The Rise of the Orphanage
Daisy Driscoll, the heroine of The Girl from Cobb Street, is brought up in an East End orphanage. She remembers it as a lonely and unhappy place and that is the image many of us still carry in our minds – that of a bleak Dickensian establishment. Nineteenth century institutions could certainly be as miserable as those Dickens depicted, and when Daisy arrives in Cobb Street in 1920, the Victorian influence is still very much in the ascendant. The picture below was taken in the early 1900s and is a good example of how Daisy’s orphanage might have looked from the street.
The interior would have been only marginally more cheerful. Below is a picture of the dining hall in the Alexandra Orphanage, Haverstock Hill, London.
The children are fed and clothed but there is a dreary uniformity to the picture, emphasised by the black and white image. Boys eat in regimental lines, seated on hard benches, and those waiting to sit down are also assembled in a strict line. The attendants you can glimpse are dressed in black and white uniforms, a stark echo of the grey and black of the boys’ clothes. A few pictures adorn the walls – one looks as though it’s about to fall to the ground – but there are no curtains, no floor covering, no comfort.
Many Victorians considered that poverty was the result of a lack of effort and to intervene would simply encourage more people to fall into debt. But a contrary strand of Victorian thought held it was incumbent on Christian charity to provide at least basic support, and that included caring for orphaned children. ‘Basic’, of course, was the key word. Below is the kind of dormitory that Daisy would have shared with dozens of other children.
For centuries it was the Church’s role to look after the most vulnerable in society, but by the time the first Poor Law was passed in the late sixteenth century attitudes were changing. It became seen as a public responsibility. The law made it the duty of every parish to support its poor inhabitants when their families could not provide. It was low level support but while England remained a primarily rural country with strong family ties, the system worked reasonably well. Industrialisation, however, brought mass migration to towns and cities and with it a huge growth in visible poverty.
By the early years of the nineteenth century, the problem of abandoned children in urban areas, especially London, had reached alarming proportions. As the century moved on, hordes of urchins eked out a hand-to-mouth existence, fending for themselves while their parents worked fourteen hour days in the factories and docks. A third of households were without a male breadwinner and women were forced to go out to work, leaving children as young as six to look after their younger siblings. Older children ran errands, swept the streets, cleaned windows or helped to make matchboxes and paintbrushes. It was poorly paid, exhausting work, especially for malnourished children.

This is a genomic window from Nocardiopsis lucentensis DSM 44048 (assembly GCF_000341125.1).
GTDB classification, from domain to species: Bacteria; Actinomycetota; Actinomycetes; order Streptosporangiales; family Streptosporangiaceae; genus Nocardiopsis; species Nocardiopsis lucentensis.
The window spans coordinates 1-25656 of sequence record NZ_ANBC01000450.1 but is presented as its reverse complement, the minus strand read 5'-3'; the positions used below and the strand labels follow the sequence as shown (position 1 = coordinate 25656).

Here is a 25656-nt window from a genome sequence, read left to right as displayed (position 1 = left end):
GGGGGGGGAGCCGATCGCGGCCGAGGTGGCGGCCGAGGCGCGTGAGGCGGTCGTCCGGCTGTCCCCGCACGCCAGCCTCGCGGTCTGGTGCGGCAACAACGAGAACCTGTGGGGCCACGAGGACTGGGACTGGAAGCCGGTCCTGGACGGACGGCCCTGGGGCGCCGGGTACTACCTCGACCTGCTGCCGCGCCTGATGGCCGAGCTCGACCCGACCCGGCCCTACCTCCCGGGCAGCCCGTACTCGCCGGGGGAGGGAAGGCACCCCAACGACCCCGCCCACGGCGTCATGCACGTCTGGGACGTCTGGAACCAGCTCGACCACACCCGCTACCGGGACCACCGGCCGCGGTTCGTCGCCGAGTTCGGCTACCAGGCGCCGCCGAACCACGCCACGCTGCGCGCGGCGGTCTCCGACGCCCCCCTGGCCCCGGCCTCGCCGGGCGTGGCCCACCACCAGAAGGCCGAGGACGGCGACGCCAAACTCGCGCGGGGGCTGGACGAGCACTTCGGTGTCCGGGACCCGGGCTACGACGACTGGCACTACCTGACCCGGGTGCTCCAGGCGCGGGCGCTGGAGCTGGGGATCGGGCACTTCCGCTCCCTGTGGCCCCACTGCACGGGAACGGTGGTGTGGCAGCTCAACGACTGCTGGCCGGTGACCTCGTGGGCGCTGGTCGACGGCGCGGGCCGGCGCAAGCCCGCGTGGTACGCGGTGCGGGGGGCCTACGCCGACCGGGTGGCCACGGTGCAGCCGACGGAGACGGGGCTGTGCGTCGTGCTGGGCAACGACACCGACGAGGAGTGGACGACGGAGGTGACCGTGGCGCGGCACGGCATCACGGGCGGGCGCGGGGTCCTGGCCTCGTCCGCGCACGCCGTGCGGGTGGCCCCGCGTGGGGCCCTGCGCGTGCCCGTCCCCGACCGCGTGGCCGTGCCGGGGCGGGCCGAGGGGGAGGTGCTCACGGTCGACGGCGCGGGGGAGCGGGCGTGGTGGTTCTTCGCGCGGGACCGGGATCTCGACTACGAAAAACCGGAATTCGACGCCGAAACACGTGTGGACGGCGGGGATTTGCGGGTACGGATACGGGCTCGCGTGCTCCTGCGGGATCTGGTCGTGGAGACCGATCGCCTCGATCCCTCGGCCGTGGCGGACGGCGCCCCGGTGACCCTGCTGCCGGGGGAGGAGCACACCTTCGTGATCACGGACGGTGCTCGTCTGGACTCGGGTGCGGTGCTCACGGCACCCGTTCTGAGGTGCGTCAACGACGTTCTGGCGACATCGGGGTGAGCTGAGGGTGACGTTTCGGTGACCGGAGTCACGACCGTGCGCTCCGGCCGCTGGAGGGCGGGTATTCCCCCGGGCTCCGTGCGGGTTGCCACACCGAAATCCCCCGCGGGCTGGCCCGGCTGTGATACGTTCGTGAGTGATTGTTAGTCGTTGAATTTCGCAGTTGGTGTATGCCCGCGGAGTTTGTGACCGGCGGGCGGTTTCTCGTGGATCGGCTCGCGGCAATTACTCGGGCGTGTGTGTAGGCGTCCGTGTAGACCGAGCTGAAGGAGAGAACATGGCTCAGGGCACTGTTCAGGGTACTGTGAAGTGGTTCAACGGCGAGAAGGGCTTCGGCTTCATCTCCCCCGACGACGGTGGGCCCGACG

This was happening at a time when, thanks to the Empire, Britain was prospering and bringing immense wealth to factory owners and traders. But for these children, life was a constant struggle for survival. Diseases such as diphtheria, cholera and measles flourished on streets littered with rubbish, excrement and dead animals. Rent, even for hovels, was so high that when parents were unable to find work, they quickly fell into arrears and were thrown onto the street.
Between 1821 and 1851, the population of London doubled and then doubled again before the end of the century. Much of this increase was concentrated in the East End, leading to overcrowding, bad housing, unemployment and disease.
The Foundling Hospital in Bloomsbury was established in 1741 by the philanthropic sea captain, Thomas Coram. It was a children’s home founded for the education and maintenance of exposed and deserted young children, and by the mid nineteenth century had become a large and well-supported orphanage. Handel had been one of its early benefactors, dedicating to its upkeep the profit from performances of The Messiah.
During the 1950s British law moved away from the institutionalisation of children towards adoption and foster care and the Foundling Hospital ceased most of its operations. It changed its nfame to the Thomas Coram Foundation for Children and currently uses the working name Coram. Another colossus of the orphanage movement was Thomas John Barnado, founding a charity that provided homes for vulnerable children across the country, including those with parents. Poverty and unemployment meant many families could not afford to look after their children and handed them over to the charity’s care. Barnardo and his staff were also active in removing children from parents whom they deemed cruel or neglectful. Residential homes were seen as places where the child could grow up away from corrupting influences and learn to lead a useful life. The image of secure homes was popular with the public and attracted substantial donations, enabling the charity to expand its provision of residential care.
By the time Thomas Barnardo died in 1905 the charity he founded ran 96 homes caring for more than 8,500 children. From the 1950s, Barbardo’s, like the Thomas Coram foundation, changed its name and its focus, concentrating on lobbying on childhood issues, running an adoption service and campaigning to raise public awareness of the diverse work the foundation undertakes for vulnerable children.
To modern eyes, the old style orphanages could be harsh. My heroine has bad memories of her time at Cobb Street that will forever be part of her. But real life experience is not always as black and white as successful journalist, Peter Paterson, shows. He died in 2011 at the age of 80 but grew up in Spurgeon’s Orphans Home in Stockwell. Paterson arrived there in 1935 as a child of four and this is part of what he had to say in his memoirs: